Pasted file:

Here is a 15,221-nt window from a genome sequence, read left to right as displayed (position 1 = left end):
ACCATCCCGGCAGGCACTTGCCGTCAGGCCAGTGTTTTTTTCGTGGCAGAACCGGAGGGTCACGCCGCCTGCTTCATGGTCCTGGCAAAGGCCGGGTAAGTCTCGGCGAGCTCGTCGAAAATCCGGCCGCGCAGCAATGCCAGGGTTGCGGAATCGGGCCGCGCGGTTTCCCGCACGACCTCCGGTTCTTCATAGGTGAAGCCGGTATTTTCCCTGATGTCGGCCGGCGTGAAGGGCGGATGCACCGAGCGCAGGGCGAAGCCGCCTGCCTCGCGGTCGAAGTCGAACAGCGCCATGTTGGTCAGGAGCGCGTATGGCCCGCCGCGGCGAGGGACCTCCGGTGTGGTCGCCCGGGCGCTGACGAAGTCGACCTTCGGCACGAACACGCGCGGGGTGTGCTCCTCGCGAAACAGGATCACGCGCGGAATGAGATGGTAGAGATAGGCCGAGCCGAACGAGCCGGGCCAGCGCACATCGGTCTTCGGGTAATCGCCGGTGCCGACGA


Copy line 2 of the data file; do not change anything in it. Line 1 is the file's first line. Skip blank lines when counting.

ACCATCCCGGCAGGCACTTGCCGTCAGGCCAGTGTTTTTTTCGTGGCAGAACCGGAGGGTCACGCCGCCTGCTTCATGGTCCTGGCAAAGGCCGGGTAAGTCTCGGCGAGCTCGTCGAAAATCCGGCCGCGCAGCAATGCCAGGGTTGCGGAATCGGGCCGCGCGGTTTCCCGCACGACCTCCGGTTCTTCATAGGTGAAGCCGGTATTTTCCCTGATGTCGGCCGGCGTGAAGGGCGGATGCACCGAGCGCAGGGCGAAGCCGCCTGCCTCGCGGTCGAAGTCGAACAGCGCCATGTTGGTCAGGAGCGCGTATGGCCCGCCGCGGCGAGGGACCTCCGGTGTGGTCGCCCGGGCGCTGACGAAGTCGACCTTCGGCACGAACACGCGCGGGGTGTGCTCCTCGCGAAACAGGATCACGCGCGGAATGAGATGGTAGAGATAGGCCGAGCCGAACGAGCCGGGCCAGCGCACATCGGTCTTCGGGTAATCGCCGGTGCCGACGA